I really enjoyed An Ember in the Ashes, and I enjoyed meeting author Sabaa Tahir when I went to visit the set of the book trailer shoot. When the opportunity came up to host a guest post, I naturally had questions about the film that’s in development! It’s a little too early to share any details on that front, but the author is here with some of her favorite book-to-film adaptations for the official blog tour, with thoughts on why she thinks they were so successful. We’ve got pretty strong opinions on this topic, so we hope that An Ember in the Ashes will be as fun to watch as it was to read.
Some of you know that An Ember in the Ashes has been optioned for a film by Paramount Pictures, with Mark Johnson (Breaking Bad) and Haroon Saleem (Chronicles of Narnia) producing. The adaptation is moving forward, with a script nearly finished! A film version of my book would be surreal and awesome, but of course, I do hope that the adaptation is loyal to the book. As an author, that will always be my first priority. I take great heart from the fact that the producers and Paramount are really dedicated to staying true to the spirit of Ember!
While a lot of readers have issues with book-to-film adaptations (myself included), sometimes, directors do a bang-up job. Here are five book-to-movie adaptations that I think got it right:
1. Lord of the Rings: Hardcore fantasy fans might not agree with this one, and I’ve had many a debate over it. But ultimately, I feel that Peter Jackson’s adaptation of Tolkien’s classic epic hits all the right notes. We skip the overly-long back-stories and launch straight into the story. And the songs—well the songs were never my favorite thing about the LOTR books, so I wasn’t sorry to see them gone. Most importantly, I feel like Jackson captured the scope of Frodo’s epic quest and wrenching decisions with a tight script and perfect casting.
2. Harry Potter and the Prisoner of Azkaban: The PoA is still my favorite of the Harry Potter films. J.K. Rowling’s books get progressively darker as Harry gets older, and this is the first movie that captures that progression perfectly. At the same time, director Alfonso Cuarón made sure we didn’t lose any of the humor and whimsy of the books. Throw in Gary Oldman as Sirius Black and David Thewlis as Remus Lupin and we’ve got ourselves a pretty perfect adaptation.
3. Jurassic Park: A classic. No one does marauding dinosaurs like Spielberg. The script has humor and suspense in all the right places. We don’t get any of the extra storylines that clutter up the book. But my favorite part of the movie is the music, spectacularly scored by composer John Williams. The soaring main theme takes the story to a whole new level that you just can’t experience while reading the book.
4. Bridget Jones’s Diary: Perhaps I’m biased because I didn’t read the book until after I saw the film, but for me, this movie is perfect. The casting, the humor, the romance—Helen Fielding wrote the script and you can see it in how well she portrays the spirit of her characters. The film is actually more different from the book than I expected, but just as fun and quirky. Hugh Grant brings a perfect, seedy sort of appeal to Daniel Cleaver and Colin Firth’s Darcy is by turns infuriating and enchanting. I own this movie, have seen it probably 20 times, but I’m still not sick of it. That’s the mark of a damn good book-to-movie adaptation.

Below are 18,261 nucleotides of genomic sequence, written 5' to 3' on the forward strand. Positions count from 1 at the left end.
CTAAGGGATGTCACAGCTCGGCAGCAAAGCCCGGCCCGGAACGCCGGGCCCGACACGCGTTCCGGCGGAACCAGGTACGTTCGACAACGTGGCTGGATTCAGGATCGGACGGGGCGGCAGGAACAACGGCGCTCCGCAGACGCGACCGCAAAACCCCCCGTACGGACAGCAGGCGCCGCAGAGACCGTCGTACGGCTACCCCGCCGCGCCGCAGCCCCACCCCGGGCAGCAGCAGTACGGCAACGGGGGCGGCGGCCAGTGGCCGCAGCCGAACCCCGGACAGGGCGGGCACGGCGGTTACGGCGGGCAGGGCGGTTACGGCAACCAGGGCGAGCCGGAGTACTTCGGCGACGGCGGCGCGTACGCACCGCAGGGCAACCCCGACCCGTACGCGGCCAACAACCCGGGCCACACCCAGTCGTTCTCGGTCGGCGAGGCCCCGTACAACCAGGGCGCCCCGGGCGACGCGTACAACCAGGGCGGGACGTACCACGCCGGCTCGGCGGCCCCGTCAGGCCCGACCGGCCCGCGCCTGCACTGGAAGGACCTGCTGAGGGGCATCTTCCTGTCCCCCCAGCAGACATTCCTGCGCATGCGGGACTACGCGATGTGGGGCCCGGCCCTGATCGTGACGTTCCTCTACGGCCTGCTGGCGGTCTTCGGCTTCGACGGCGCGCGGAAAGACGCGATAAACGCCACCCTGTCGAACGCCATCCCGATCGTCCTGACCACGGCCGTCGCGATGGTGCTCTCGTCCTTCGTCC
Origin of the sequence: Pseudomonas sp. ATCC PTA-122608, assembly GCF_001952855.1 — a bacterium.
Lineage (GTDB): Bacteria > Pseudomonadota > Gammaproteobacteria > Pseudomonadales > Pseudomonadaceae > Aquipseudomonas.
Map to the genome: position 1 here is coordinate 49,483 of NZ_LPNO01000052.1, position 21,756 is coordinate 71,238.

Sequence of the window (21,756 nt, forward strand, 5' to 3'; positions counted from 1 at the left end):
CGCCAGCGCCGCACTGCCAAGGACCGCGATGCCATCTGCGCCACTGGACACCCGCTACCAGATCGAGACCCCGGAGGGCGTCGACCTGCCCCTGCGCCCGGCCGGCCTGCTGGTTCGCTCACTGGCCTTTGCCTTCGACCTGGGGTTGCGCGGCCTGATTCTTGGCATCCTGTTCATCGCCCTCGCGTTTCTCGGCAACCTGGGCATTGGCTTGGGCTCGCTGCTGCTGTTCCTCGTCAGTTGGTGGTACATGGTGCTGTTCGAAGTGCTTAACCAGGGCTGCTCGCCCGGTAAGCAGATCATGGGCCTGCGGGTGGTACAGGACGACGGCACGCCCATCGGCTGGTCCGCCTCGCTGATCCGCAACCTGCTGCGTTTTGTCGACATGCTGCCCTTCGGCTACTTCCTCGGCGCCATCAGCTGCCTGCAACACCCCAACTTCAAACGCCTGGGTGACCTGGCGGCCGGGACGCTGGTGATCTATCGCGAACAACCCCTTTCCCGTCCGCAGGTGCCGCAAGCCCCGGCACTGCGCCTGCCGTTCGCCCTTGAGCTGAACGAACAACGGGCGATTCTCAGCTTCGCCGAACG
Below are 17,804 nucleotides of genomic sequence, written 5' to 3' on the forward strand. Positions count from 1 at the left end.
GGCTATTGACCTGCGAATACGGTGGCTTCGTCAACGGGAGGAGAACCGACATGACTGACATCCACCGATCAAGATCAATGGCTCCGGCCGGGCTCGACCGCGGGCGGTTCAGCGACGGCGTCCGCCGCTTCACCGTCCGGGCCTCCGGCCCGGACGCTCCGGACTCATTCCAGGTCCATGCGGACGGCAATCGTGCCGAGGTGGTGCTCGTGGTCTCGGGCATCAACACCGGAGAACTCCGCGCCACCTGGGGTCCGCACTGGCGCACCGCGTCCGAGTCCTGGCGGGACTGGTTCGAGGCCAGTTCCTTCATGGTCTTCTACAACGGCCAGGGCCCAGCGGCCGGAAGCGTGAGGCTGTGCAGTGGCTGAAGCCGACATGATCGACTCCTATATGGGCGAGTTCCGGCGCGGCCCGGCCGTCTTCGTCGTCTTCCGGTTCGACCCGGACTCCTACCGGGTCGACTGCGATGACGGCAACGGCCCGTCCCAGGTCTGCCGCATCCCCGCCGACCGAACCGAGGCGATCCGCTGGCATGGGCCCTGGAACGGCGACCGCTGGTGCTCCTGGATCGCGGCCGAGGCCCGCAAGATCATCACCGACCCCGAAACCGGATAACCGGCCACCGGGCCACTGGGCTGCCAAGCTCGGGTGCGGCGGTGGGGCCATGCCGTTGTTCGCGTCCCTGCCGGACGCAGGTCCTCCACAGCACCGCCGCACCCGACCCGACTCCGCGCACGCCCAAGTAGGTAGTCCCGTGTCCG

5. The Girl With the Dragon Tattoo (2011): I really enjoyed Stieg Larsson’s books, but the visceral, unflinching nature of the movie took the story to a different place. I can’t say I loved the movie—there were some truly disturbing parts that I struggled to get through. But it was certainly very true to the book, and the brooding, chilly atmosphere, emphasized by Trent Reznor’s spare score, was spot on.
Laia is a slave.
Elias is a soldier.
Neither is free.
Under the Martial Empire, defiance is met with death. Those who do not vow their blood and bodies to the Emperor risk the execution of their loved ones and the destruction of all they hold dear.
It is in this brutal world, inspired by ancient Rome, that Laia lives with her grandparents and older brother. The family ekes out an existence in the Empire’s impoverished backstreets. They do not challenge the Empire. They’ve seen what happens to those who do.
But when Laia’s brother is arrested for treason, Laia is forced to make a decision. In exchange for help from rebels who promise to rescue her brother, she will risk her life to spy for them from within the Empire’s greatest military academy.
There, Laia meets Elias, the school’s finest soldier—and secretly, its most unwilling. Elias wants only to be free of the tyranny he’s being trained to enforce. He and Laia will soon realize that their destinies are intertwined—and that their choices will change the fate of the Empire itself.
I’m often neutral when it comes to book-to-film adaptation announcements, but in this case I’m pretty excited–it’s a very atmospheric book with scenes that are very easy to visualize, so it’ll be fun to see them come to life one day. Fingers crossed that the filmmakers will take heed of all the things that made the above adaptations successful in this author’s eyes.
Are you excited for the Ember book and film, too? As true booklovers, you know you should try to read this before the film comes along and everyone is clamoring to read it, right? ;) What other book-to-film adaptations are you looking forward to?
Be on the lookout for Layla’s An Ember in the Ashes review for us this Wednesday, too!